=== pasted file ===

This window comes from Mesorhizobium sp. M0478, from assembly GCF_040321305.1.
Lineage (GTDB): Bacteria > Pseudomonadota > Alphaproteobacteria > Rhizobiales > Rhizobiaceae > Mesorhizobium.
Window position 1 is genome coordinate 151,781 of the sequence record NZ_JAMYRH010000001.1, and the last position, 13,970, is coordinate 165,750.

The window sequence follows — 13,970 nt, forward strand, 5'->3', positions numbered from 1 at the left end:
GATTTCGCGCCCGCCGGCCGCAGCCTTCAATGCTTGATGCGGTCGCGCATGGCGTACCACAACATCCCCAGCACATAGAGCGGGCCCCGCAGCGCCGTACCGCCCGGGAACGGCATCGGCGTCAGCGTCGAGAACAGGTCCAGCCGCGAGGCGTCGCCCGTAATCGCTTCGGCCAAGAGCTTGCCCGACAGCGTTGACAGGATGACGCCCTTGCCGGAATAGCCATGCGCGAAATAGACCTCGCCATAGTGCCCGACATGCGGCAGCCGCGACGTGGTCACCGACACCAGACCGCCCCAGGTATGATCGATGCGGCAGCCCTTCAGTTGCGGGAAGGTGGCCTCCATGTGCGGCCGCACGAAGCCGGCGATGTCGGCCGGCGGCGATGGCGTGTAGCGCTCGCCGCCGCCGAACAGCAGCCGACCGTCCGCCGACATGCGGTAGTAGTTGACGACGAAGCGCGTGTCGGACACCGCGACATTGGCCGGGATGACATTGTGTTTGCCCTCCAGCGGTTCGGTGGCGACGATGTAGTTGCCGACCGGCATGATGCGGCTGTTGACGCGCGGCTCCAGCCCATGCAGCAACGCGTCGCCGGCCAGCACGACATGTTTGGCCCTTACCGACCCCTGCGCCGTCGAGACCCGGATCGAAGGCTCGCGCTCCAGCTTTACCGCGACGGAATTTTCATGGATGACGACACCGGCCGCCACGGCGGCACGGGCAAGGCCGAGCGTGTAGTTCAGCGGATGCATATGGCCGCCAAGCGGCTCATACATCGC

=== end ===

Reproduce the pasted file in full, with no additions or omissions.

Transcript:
This window comes from Mesorhizobium sp. M0478, from assembly GCF_040321305.1.
Lineage (GTDB): Bacteria > Pseudomonadota > Alphaproteobacteria > Rhizobiales > Rhizobiaceae > Mesorhizobium.
Window position 1 is genome coordinate 151,781 of the sequence record NZ_JAMYRH010000001.1, and the last position, 13,970, is coordinate 165,750.

The window sequence follows — 13,970 nt, forward strand, 5'->3', positions numbered from 1 at the left end:
GATTTCGCGCCCGCCGGCCGCAGCCTTCAATGCTTGATGCGGTCGCGCATGGCGTACCACAACATCCCCAGCACATAGAGCGGGCCCCGCAGCGCCGTACCGCCCGGGAACGGCATCGGCGTCAGCGTCGAGAACAGGTCCAGCCGCGAGGCGTCGCCCGTAATCGCTTCGGCCAAGAGCTTGCCCGACAGCGTTGACAGGATGACGCCCTTGCCGGAATAGCCATGCGCGAAATAGACCTCGCCATAGTGCCCGACATGCGGCAGCCGCGACGTGGTCACCGACACCAGACCGCCCCAGGTATGATCGATGCGGCAGCCCTTCAGTTGCGGGAAGGTGGCCTCCATGTGCGGCCGCACGAAGCCGGCGATGTCGGCCGGCGGCGATGGCGTGTAGCGCTCGCCGCCGCCGAACAGCAGCCGACCGTCCGCCGACATGCGGTAGTAGTTGACGACGAAGCGCGTGTCGGACACCGCGACATTGGCCGGGATGACATTGTGTTTGCCCTCCAGCGGTTCGGTGGCGACGATGTAGTTGCCGACCGGCATGATGCGGCTGTTGACGCGCGGCTCCAGCCCATGCAGCAACGCGTCGCCGGCCAGCACGACATGTTTGGCCCTTACCGACCCCTGCGCCGTCGAGACCCGGATCGAAGGCTCGCGCTCCAGCTTTACCGCGACGGAATTTTCATGGATGACGACACCGGCCGCCACGGCGGCACGGGCAAGGCCGAGCGTGTAGTTCAGCGGATGCATATGGCCGCCAAGCGGCTCATACATCGC